Gregor Paul of the Herald writes:
This is it – the beginning of Richie McCaw’s last stand. He’s got four months left, or at least he hopes he’s got four months to finish a career that deserves, rather than needs, a fitting ending.
He hasn’t confirmed whether he is retiring after the World Cup yet everyone knows he is. Everyone knows the end is nigh – that McCaw, after 15 international seasons, won’t be back in 2016.
And everyone also knows the next four months will impact the McCaw legend one way or the other. After 137 tests and 100 as captain, he has all but earned sporting immortality. His legacy is significant yet not fixed as, however insanely cruel it may be, if the All Blacks underperform at the World Cup, a great chunk will be hacked off the legend of McCaw.
He could sign off as the man who captained the All Blacks to World Cup glory in 2011 and came close to a successful defence four years later. Or he could become the first man in history to lead back-to-back missions.
The difference between the two scenarios is substantial and who wouldn’t have understood had he arrived at the All Blacks training camp last week, dumped his bags, flopped on the bed and felt overwhelmed by the mix of emotions?
Who would have begrudged him a moment of reflection and to contextualise that, after all he’s given, so much will be determined by what happens between now and October 31?
So did he take stock and remind himself what’s on the line and that this is it for him – the last big push, as it were?
“Not really … a little bit,” he says. “I don’t want to get caught up in that. The big thing about making decisions now is that you can start winding down and thinking this is the end of that … this is the end of this…
“Leading up to the World Cup and then at the World Cup, I just want for it to be like any other year – to be really determined, to make sure you are at the peak of fitness, that you are working on your skills. Even if there is an end point, you want to be doing it right to the end … we try not to let it be all about this being the last time.
“I think that would be unhealthy and that is a subconscious thing. I think in the back of your mind you understand that it might be. But I look at the Crusaders season, for example. Although the season was disappointing, in the last couple of weeks I had a smile on my face and I enjoyed it and I want to be able to enjoy what I do. That’s how you approach it.”
He, and more explicitly team-mate Brad Thorn, have made it clear they didn’t particularly enjoy the last World Cup. The intensity was overbearing, the desire to succeed became all consuming and McCaw, in the final, was the climber hanging on to the rope for dear life, fearing his world would never be the same if he let go.
“A lot of us had been through 2007 so it was hard to enjoy 2011,” says McCaw. “Enjoyment is a funny word. Satisfaction is the one thing you crave. When you are working hard and get the result that you want, it may not be that enjoyable to get there. But when you play against the Aussies and win the Bledisloe, that is when you are satisfied. You worked bloody hard and it might not be that enjoyable on the field at times to get the result you are after but after, there are times when you say I am satisfied the hard work is paying off.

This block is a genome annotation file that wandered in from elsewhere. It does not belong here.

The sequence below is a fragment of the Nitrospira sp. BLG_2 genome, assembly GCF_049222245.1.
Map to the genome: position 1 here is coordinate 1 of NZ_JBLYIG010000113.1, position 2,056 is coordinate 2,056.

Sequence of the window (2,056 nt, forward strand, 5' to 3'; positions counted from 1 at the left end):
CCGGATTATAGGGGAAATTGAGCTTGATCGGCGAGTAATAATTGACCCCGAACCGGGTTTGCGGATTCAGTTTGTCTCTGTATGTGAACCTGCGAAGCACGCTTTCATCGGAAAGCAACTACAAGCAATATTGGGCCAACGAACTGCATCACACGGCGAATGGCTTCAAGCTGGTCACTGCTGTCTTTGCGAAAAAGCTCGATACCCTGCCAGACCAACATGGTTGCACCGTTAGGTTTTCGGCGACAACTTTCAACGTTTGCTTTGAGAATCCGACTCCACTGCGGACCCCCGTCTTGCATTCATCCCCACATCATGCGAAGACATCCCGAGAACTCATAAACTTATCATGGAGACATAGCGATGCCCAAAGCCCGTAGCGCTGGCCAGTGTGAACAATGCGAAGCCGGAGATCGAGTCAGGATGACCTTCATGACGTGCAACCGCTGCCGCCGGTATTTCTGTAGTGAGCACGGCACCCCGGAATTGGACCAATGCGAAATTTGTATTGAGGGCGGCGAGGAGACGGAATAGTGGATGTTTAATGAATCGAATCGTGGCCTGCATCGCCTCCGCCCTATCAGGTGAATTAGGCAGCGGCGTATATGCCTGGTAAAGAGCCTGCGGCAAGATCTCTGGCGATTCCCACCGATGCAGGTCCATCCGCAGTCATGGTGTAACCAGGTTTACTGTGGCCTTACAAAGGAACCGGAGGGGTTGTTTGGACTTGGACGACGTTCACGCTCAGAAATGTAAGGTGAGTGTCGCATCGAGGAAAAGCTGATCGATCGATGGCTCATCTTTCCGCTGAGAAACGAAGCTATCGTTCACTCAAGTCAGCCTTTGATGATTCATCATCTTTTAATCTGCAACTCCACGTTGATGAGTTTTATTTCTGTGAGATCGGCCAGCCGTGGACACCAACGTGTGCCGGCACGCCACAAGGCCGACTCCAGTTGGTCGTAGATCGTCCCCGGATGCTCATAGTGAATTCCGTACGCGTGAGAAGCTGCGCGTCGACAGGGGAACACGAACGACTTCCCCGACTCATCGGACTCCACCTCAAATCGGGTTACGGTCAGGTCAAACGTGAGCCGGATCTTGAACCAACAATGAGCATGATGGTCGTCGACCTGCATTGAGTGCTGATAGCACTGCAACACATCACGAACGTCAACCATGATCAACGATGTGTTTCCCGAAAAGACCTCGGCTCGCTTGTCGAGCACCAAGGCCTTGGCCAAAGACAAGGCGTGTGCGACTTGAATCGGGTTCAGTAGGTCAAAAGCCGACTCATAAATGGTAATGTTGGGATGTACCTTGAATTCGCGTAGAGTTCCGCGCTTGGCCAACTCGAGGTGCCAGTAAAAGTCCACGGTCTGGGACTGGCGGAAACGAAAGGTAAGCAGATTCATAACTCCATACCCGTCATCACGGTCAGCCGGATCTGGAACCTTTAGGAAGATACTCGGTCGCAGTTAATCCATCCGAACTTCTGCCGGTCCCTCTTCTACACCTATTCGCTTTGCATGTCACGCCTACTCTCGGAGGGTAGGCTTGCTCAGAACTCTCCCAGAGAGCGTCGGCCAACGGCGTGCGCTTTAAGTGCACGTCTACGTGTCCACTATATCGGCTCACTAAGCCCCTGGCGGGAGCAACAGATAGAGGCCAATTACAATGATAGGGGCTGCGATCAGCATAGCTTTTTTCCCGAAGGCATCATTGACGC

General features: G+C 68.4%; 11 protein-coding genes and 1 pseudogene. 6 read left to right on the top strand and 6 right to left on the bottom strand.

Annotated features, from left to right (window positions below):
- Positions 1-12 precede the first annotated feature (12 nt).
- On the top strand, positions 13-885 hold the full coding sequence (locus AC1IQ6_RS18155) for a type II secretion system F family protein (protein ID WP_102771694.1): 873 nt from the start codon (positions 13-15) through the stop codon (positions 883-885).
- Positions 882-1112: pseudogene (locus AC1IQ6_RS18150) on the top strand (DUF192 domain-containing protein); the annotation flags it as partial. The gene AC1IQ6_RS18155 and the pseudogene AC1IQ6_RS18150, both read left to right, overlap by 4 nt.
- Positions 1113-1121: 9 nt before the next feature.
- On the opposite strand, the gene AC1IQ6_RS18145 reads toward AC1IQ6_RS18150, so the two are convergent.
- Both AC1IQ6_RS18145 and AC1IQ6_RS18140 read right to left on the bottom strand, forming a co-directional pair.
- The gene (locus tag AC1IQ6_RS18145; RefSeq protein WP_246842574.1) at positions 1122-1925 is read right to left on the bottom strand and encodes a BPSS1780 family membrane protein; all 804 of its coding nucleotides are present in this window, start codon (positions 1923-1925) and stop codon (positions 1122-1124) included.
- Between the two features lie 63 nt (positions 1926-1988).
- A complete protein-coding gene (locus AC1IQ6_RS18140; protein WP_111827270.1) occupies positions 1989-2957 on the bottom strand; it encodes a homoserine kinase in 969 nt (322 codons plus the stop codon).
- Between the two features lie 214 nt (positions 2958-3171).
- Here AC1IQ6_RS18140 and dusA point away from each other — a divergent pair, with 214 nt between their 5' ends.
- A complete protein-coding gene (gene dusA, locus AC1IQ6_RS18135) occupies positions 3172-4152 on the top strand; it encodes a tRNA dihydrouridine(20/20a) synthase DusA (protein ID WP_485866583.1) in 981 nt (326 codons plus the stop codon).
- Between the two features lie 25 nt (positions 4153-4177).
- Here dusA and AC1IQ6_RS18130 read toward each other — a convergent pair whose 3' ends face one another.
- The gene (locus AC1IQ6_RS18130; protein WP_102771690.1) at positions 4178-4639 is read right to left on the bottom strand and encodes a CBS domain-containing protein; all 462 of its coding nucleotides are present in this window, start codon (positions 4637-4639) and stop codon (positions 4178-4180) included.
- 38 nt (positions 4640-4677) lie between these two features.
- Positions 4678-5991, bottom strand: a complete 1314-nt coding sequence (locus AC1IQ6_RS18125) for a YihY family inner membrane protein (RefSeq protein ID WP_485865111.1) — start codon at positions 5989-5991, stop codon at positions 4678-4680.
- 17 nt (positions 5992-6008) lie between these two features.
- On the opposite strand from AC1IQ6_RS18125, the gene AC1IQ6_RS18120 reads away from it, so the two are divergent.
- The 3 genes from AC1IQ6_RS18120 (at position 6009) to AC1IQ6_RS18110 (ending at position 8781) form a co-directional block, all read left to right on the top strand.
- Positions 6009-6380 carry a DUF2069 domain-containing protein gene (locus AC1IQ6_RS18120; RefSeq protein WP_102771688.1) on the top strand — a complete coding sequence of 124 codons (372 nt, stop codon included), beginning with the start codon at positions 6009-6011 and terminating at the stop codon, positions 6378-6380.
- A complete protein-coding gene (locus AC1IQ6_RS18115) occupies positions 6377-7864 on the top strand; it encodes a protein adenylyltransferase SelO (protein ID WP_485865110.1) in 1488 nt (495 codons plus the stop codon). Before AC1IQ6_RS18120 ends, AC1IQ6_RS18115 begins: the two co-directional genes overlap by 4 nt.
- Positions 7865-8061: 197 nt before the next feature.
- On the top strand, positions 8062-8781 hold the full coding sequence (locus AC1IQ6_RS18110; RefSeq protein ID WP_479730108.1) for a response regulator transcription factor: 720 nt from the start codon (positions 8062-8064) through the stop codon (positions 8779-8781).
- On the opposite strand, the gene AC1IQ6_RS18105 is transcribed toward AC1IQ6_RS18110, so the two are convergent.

“Going into the World Cup, the reward of being able to be the best team when it counts … that’s what keeps your drive going and what you take enjoyment out of. I know exactly what Brad was saying because I felt a little bit like that because you were on such a mission just to do it. That was one of the reasons we managed to get there. We have got to try to have the same sort of desire and attitude.”
The All Blacks go to England as champions, which creates a new but similarly intense burden of expectation. They have never won a World Cup on foreign soil and no team has successfully defended the title.
It’s not the external expectation that drives McCaw and his team-mates, though. They are conscious of it, know it’s there, and know it can pervade deep into their lives if things go wrong. But to a man, they are predominantly driven by this desire to be continually better. The All Blacks are relentless in their quest to improve and no one more so than McCaw.
“I think it is the same for the other guys who are coming to the end that you want to finish off well,” he says. “You don’t want to peter out. I know that is a real driver for me. I want to be performing at my best and be the best out on the field. Then it takes away the pure winning and losing. If we aim to be better and give ourselves a chance, that’s the bit that drives me and the bit that I think drives the team. It takes away that one thing at the end which is bloody important but it takes it back to the process and preparation.